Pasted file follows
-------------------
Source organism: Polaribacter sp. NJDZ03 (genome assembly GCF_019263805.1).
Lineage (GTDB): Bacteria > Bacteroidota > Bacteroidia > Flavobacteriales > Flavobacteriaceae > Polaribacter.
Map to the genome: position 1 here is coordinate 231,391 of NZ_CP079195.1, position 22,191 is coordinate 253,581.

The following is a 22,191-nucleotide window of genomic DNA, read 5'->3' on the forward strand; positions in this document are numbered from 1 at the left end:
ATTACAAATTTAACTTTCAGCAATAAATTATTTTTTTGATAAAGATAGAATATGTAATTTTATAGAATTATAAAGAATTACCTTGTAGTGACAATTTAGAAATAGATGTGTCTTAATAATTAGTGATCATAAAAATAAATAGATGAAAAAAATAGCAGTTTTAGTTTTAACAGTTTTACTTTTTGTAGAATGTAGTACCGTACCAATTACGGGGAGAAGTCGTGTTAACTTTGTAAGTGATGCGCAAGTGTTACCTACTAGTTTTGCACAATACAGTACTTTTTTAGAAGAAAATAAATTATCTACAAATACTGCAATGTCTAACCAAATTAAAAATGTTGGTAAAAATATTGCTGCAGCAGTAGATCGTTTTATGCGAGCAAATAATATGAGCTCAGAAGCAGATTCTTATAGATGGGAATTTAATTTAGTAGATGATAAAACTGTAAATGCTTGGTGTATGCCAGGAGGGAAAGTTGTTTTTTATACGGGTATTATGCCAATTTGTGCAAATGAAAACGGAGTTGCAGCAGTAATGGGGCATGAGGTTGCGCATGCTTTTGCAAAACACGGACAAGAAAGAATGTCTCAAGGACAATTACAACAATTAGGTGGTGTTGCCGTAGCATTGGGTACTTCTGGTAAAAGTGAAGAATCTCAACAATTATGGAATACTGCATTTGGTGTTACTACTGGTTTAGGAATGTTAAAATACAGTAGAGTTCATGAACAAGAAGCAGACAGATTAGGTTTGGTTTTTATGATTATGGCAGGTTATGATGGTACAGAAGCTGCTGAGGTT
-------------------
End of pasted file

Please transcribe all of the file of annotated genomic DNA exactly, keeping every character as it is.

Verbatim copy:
Source organism: Polaribacter sp. NJDZ03 (genome assembly GCF_019263805.1).
Lineage (GTDB): Bacteria > Bacteroidota > Bacteroidia > Flavobacteriales > Flavobacteriaceae > Polaribacter.
Map to the genome: position 1 here is coordinate 231,391 of NZ_CP079195.1, position 22,191 is coordinate 253,581.

The following is a 22,191-nucleotide window of genomic DNA, read 5'->3' on the forward strand; positions in this document are numbered from 1 at the left end:
ATTACAAATTTAACTTTCAGCAATAAATTATTTTTTTGATAAAGATAGAATATGTAATTTTATAGAATTATAAAGAATTACCTTGTAGTGACAATTTAGAAATAGATGTGTCTTAATAATTAGTGATCATAAAAATAAATAGATGAAAAAAATAGCAGTTTTAGTTTTAACAGTTTTACTTTTTGTAGAATGTAGTACCGTACCAATTACGGGGAGAAGTCGTGTTAACTTTGTAAGTGATGCGCAAGTGTTACCTACTAGTTTTGCACAATACAGTACTTTTTTAGAAGAAAATAAATTATCTACAAATACTGCAATGTCTAACCAAATTAAAAATGTTGGTAAAAATATTGCTGCAGCAGTAGATCGTTTTATGCGAGCAAATAATATGAGCTCAGAAGCAGATTCTTATAGATGGGAATTTAATTTAGTAGATGATAAAACTGTAAATGCTTGGTGTATGCCAGGAGGGAAAGTTGTTTTTTATACGGGTATTATGCCAATTTGTGCAAATGAAAACGGAGTTGCAGCAGTAATGGGGCATGAGGTTGCGCATGCTTTTGCAAAACACGGACAAGAAAGAATGTCTCAAGGACAATTACAACAATTAGGTGGTGTTGCCGTAGCATTGGGTACTTCTGGTAAAAGTGAAGAATCTCAACAATTATGGAATACTGCATTTGGTGTTACTACTGGTTTAGGAATGTTAAAATACAGTAGAGTTCATGAACAAGAAGCAGACAGATTAGGTTTGGTTTTTATGATTATGGCAGGTTATGATGGTACAGAAGCTGCTGAGGTT